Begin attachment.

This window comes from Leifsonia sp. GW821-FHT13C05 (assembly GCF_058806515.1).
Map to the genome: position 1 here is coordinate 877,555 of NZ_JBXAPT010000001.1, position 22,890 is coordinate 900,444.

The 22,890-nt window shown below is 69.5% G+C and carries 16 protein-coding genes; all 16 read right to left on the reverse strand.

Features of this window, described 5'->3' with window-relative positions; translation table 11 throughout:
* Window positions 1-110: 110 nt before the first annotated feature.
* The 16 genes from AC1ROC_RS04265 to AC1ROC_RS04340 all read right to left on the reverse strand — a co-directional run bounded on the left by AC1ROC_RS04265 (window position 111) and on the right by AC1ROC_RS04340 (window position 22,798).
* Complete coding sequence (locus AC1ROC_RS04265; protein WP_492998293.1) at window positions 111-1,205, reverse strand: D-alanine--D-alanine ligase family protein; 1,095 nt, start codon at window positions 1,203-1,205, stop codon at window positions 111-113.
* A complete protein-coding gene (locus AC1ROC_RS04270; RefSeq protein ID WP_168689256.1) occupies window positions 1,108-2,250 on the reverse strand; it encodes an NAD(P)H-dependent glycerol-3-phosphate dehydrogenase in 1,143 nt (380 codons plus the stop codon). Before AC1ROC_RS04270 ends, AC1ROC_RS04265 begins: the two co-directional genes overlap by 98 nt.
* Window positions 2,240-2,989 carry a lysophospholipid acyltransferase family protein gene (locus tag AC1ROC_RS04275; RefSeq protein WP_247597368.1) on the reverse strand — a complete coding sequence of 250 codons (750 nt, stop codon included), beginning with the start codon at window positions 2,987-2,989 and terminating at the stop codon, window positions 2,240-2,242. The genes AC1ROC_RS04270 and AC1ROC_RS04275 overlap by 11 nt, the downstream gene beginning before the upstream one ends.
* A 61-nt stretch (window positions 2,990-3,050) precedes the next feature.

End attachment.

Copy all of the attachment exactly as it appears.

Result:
This window comes from Leifsonia sp. GW821-FHT13C05 (assembly GCF_058806515.1).
Map to the genome: position 1 here is coordinate 877,555 of NZ_JBXAPT010000001.1, position 22,890 is coordinate 900,444.

The 22,890-nt window shown below is 69.5% G+C and carries 16 protein-coding genes; all 16 read right to left on the reverse strand.

Features of this window, described 5'->3' with window-relative positions; translation table 11 throughout:
* Window positions 1-110: 110 nt before the first annotated feature.
* The 16 genes from AC1ROC_RS04265 to AC1ROC_RS04340 all read right to left on the reverse strand — a co-directional run bounded on the left by AC1ROC_RS04265 (window position 111) and on the right by AC1ROC_RS04340 (window position 22,798).
* Complete coding sequence (locus AC1ROC_RS04265; protein WP_492998293.1) at window positions 111-1,205, reverse strand: D-alanine--D-alanine ligase family protein; 1,095 nt, start codon at window positions 1,203-1,205, stop codon at window positions 111-113.
* A complete protein-coding gene (locus AC1ROC_RS04270; RefSeq protein ID WP_168689256.1) occupies window positions 1,108-2,250 on the reverse strand; it encodes an NAD(P)H-dependent glycerol-3-phosphate dehydrogenase in 1,143 nt (380 codons plus the stop codon). Before AC1ROC_RS04270 ends, AC1ROC_RS04265 begins: the two co-directional genes overlap by 98 nt.
* Window positions 2,240-2,989 carry a lysophospholipid acyltransferase family protein gene (locus tag AC1ROC_RS04275; RefSeq protein WP_247597368.1) on the reverse strand — a complete coding sequence of 250 codons (750 nt, stop codon included), beginning with the start codon at window positions 2,987-2,989 and terminating at the stop codon, window positions 2,240-2,242. The genes AC1ROC_RS04270 and AC1ROC_RS04275 overlap by 11 nt, the downstream gene beginning before the upstream one ends.
* A 61-nt stretch (window positions 2,990-3,050) precedes the next feature.